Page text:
Unsupervised Progressive Anomaly Detection for Network Traffic
Today, almost any computing device is accessible over the Internet. As more and more computing devices get ubiquitous (interconnected), they cause more cybersecurity-related threats. The wide landscape and forms of networked computing devices and existing cyber threats make detection and prevention of cyber threats difficult. Differentiating between benign and malicious activities of networked devices, also known as anomaly detection, becomes even more challenging. In contrast to real-time network traffic monitoring, network traffic can be captured and analyzed later. But due to high-speed and increased network traffic volume, capturing, storing, and evaluating such network captures (PCAP) is expensive and complex. Conducting manual network traffic analysis on PCAP files is a very time-consuming task. Retrieving cyber threat detection-related information requires huge processing time as well as a set of skills from an analyst. In this thesis, we propose a cyber threat detection framework. We combine three open-source projects, Snort++, Surica, and Zeek, from the intrusion detection domain with file scanning tools, from malware and digital forensics domain. Additionally we intergrate two open source cyber threat intelligence datasources. For a detected anomaly in a given PCAP file, an anomaly score will be given. The anomaly score supports an analyst during PCAP file analysis by highlighting whether to investigate the detected threat futher or not. The result of our framework can be ingested into any external network monitoring application. As proof of concept, we integrate our solution into web-service NetCapVis, a web-based progressive visual analytics system for PCAP analysis developed by IGD Fraunhofer.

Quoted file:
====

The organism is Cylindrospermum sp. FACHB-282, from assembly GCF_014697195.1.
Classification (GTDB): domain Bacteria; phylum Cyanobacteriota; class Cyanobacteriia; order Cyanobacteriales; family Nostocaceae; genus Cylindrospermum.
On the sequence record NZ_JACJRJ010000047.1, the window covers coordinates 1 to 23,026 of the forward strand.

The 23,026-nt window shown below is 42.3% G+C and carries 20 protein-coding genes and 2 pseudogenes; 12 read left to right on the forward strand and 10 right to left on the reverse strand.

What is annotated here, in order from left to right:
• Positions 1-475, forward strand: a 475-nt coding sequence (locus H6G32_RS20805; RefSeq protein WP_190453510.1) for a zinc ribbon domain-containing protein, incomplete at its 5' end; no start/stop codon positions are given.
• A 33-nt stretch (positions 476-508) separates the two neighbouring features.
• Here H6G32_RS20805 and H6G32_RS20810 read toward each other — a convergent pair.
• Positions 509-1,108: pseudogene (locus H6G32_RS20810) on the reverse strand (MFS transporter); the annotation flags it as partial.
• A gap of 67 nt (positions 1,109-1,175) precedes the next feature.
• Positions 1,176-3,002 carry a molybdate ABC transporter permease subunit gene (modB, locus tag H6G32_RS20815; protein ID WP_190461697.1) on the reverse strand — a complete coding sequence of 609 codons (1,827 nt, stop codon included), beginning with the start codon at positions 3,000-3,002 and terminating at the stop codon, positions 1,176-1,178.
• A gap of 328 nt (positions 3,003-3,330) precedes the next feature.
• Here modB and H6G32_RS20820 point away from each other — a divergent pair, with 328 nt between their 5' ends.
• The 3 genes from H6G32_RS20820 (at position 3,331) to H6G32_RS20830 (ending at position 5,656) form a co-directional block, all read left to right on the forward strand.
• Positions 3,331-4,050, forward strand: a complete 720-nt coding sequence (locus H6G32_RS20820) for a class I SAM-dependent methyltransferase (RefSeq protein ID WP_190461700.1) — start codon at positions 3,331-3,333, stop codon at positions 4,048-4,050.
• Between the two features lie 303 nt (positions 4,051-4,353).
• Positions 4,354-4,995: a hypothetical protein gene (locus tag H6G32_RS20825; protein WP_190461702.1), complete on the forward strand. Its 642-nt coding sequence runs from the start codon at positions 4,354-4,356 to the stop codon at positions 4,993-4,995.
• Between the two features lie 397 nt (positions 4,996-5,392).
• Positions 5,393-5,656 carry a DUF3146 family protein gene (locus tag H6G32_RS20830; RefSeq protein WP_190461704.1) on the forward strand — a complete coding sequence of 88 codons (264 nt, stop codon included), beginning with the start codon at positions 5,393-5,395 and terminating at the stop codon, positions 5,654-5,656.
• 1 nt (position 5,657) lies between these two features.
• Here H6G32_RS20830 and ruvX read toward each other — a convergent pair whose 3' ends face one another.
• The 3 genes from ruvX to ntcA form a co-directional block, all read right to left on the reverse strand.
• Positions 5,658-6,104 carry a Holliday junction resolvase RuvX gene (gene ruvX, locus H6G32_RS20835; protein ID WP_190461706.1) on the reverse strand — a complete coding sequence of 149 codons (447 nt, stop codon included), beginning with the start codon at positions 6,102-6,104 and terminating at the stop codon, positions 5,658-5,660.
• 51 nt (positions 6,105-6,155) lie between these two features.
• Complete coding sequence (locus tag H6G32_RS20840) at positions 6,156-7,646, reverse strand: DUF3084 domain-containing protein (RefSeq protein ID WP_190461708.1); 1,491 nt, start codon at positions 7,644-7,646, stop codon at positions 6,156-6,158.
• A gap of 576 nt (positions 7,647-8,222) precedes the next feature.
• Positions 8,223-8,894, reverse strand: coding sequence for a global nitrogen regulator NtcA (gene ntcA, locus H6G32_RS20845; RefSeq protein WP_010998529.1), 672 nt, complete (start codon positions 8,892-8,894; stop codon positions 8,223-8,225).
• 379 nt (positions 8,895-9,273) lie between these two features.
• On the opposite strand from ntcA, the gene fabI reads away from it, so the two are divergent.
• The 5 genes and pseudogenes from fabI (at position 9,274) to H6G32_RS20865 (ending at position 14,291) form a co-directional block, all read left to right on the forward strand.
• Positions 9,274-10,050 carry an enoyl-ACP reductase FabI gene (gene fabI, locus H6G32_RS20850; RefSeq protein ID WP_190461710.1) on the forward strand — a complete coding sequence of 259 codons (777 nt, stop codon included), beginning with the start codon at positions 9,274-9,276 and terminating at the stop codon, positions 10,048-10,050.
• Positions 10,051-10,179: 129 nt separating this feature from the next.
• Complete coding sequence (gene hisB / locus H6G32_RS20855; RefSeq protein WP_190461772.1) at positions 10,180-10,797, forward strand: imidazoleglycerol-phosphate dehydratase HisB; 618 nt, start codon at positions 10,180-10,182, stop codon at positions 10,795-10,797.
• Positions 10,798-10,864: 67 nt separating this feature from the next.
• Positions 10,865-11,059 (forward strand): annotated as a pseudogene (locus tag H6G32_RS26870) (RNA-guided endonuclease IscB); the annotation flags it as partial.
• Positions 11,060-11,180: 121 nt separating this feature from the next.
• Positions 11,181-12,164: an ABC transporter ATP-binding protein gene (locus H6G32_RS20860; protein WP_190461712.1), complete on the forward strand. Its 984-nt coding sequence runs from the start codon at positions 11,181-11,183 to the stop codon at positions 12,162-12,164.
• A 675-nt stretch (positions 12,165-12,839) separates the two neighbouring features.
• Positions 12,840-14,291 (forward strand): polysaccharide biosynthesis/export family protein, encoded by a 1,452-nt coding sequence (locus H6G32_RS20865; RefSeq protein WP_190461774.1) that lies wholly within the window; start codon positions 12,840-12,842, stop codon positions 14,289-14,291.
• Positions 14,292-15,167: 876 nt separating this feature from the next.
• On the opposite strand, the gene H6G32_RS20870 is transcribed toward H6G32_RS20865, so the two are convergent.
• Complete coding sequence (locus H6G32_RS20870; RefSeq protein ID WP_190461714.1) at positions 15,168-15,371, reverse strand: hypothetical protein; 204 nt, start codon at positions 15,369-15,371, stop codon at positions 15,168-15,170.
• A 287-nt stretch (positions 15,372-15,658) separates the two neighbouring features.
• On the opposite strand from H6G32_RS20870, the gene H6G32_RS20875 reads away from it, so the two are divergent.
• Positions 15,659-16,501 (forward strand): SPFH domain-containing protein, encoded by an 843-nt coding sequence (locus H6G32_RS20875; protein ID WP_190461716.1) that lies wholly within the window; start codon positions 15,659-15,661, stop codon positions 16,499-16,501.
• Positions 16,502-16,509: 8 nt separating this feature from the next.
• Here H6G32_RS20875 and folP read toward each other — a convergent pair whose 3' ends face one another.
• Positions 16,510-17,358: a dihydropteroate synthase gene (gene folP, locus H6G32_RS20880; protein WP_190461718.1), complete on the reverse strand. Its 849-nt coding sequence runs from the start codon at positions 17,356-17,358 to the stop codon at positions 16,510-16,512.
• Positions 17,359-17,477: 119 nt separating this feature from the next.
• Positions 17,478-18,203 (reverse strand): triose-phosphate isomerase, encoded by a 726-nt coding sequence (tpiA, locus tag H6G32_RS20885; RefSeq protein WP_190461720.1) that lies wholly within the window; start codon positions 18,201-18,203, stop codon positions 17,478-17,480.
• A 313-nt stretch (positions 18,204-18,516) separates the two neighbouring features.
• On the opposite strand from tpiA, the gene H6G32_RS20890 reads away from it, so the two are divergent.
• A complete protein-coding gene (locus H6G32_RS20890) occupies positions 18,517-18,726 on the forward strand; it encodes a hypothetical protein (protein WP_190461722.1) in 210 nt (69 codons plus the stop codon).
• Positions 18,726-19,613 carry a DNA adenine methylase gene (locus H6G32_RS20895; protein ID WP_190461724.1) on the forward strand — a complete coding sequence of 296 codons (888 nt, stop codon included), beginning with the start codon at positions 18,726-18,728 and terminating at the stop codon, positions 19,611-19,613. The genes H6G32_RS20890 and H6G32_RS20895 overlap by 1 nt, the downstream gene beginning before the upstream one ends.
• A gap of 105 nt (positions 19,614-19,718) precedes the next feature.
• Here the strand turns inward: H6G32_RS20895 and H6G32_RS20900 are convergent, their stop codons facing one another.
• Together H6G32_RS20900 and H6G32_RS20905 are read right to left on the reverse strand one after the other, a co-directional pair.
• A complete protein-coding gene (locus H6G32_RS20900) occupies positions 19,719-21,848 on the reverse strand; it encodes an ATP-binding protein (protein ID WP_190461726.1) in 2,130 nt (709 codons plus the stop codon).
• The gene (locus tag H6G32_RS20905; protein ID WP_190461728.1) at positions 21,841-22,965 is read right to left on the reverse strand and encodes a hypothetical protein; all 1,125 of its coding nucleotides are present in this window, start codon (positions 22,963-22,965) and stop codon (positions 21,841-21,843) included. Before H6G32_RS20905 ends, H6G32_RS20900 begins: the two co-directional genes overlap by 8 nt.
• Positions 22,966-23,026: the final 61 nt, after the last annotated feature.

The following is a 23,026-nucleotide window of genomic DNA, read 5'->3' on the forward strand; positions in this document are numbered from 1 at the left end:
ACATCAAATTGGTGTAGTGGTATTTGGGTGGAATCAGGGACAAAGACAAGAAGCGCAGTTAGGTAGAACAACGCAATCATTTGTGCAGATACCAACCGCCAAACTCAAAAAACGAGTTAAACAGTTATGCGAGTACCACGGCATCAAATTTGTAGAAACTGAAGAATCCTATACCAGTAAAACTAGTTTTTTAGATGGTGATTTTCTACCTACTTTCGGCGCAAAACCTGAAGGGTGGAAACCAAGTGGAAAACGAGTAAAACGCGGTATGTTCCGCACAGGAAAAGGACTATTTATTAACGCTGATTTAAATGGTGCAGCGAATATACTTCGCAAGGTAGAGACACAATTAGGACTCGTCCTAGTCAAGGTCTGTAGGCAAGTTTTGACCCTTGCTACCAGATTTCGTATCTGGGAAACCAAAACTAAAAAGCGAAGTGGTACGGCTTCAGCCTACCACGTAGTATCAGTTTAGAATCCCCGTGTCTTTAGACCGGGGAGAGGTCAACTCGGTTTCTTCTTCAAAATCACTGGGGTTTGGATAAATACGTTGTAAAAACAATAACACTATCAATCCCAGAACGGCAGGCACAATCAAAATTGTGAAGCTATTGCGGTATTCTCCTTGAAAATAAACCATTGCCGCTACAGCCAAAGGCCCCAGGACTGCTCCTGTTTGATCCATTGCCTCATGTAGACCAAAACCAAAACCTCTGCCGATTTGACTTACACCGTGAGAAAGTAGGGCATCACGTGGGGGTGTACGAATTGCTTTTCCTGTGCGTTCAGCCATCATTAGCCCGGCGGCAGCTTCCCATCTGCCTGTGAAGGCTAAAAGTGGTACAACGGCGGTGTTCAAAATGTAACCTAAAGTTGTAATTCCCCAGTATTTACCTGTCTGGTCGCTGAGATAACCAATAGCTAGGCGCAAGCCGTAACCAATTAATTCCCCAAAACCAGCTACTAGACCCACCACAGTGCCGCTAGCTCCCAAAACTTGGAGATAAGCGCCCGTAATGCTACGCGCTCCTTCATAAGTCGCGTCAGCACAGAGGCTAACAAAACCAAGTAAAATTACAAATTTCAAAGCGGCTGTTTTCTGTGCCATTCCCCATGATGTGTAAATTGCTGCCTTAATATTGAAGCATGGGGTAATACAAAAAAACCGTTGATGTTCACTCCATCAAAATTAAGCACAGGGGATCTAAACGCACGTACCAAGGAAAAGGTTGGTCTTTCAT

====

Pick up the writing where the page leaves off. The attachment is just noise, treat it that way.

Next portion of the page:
Darmstadt, TU, Master Thesis, 2021